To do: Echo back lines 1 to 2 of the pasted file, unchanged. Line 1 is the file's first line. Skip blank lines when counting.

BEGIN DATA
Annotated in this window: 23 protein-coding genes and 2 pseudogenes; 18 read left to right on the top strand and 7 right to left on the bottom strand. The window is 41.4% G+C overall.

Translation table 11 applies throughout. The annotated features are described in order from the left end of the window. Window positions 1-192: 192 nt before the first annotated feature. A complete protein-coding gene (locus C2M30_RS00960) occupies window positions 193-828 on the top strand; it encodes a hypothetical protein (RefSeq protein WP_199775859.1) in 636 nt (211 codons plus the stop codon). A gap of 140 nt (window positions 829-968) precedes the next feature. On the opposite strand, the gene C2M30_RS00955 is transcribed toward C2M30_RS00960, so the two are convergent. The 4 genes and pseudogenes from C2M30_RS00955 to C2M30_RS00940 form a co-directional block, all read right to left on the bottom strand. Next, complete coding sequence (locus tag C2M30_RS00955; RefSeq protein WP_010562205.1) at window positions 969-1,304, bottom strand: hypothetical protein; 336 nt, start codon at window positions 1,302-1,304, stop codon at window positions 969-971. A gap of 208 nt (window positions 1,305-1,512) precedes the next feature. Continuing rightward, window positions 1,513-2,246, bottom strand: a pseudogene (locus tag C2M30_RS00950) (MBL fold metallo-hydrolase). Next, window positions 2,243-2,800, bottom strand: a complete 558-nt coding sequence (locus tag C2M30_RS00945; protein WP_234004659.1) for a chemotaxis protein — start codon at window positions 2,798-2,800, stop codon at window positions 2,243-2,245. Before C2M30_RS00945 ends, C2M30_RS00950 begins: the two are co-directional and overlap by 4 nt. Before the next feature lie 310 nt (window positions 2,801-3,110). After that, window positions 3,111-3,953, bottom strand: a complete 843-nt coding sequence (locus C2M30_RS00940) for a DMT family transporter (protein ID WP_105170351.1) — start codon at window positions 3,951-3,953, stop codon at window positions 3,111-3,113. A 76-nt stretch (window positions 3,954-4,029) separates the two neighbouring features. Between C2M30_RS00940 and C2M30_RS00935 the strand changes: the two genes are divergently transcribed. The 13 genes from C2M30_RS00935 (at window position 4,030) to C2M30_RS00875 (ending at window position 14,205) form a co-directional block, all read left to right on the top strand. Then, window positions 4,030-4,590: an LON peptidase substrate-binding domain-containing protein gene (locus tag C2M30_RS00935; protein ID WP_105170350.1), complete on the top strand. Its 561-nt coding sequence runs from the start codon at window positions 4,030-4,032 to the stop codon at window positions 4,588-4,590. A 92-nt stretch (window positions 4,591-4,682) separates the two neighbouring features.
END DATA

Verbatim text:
Annotated in this window: 23 protein-coding genes and 2 pseudogenes; 18 read left to right on the top strand and 7 right to left on the bottom strand. The window is 41.4% G+C overall.

Translation table 11 applies throughout. The annotated features are described in order from the left end of the window. Window positions 1-192: 192 nt before the first annotated feature. A complete protein-coding gene (locus C2M30_RS00960) occupies window positions 193-828 on the top strand; it encodes a hypothetical protein (RefSeq protein WP_199775859.1) in 636 nt (211 codons plus the stop codon). A gap of 140 nt (window positions 829-968) precedes the next feature. On the opposite strand, the gene C2M30_RS00955 is transcribed toward C2M30_RS00960, so the two are convergent. The 4 genes and pseudogenes from C2M30_RS00955 to C2M30_RS00940 form a co-directional block, all read right to left on the bottom strand. Next, complete coding sequence (locus tag C2M30_RS00955; RefSeq protein WP_010562205.1) at window positions 969-1,304, bottom strand: hypothetical protein; 336 nt, start codon at window positions 1,302-1,304, stop codon at window positions 969-971. A gap of 208 nt (window positions 1,305-1,512) precedes the next feature. Continuing rightward, window positions 1,513-2,246, bottom strand: a pseudogene (locus tag C2M30_RS00950) (MBL fold metallo-hydrolase). Next, window positions 2,243-2,800, bottom strand: a complete 558-nt coding sequence (locus tag C2M30_RS00945; protein WP_234004659.1) for a chemotaxis protein — start codon at window positions 2,798-2,800, stop codon at window positions 2,243-2,245. Before C2M30_RS00945 ends, C2M30_RS00950 begins: the two are co-directional and overlap by 4 nt. Before the next feature lie 310 nt (window positions 2,801-3,110). After that, window positions 3,111-3,953, bottom strand: a complete 843-nt coding sequence (locus C2M30_RS00940) for a DMT family transporter (protein ID WP_105170351.1) — start codon at window positions 3,951-3,953, stop codon at window positions 3,111-3,113. A 76-nt stretch (window positions 3,954-4,029) separates the two neighbouring features. Between C2M30_RS00940 and C2M30_RS00935 the strand changes: the two genes are divergently transcribed. The 13 genes from C2M30_RS00935 (at window position 4,030) to C2M30_RS00875 (ending at window position 14,205) form a co-directional block, all read left to right on the top strand. Then, window positions 4,030-4,590: an LON peptidase substrate-binding domain-containing protein gene (locus tag C2M30_RS00935; protein ID WP_105170350.1), complete on the top strand. Its 561-nt coding sequence runs from the start codon at window positions 4,030-4,032 to the stop codon at window positions 4,588-4,590. A 92-nt stretch (window positions 4,591-4,682) separates the two neighbouring features.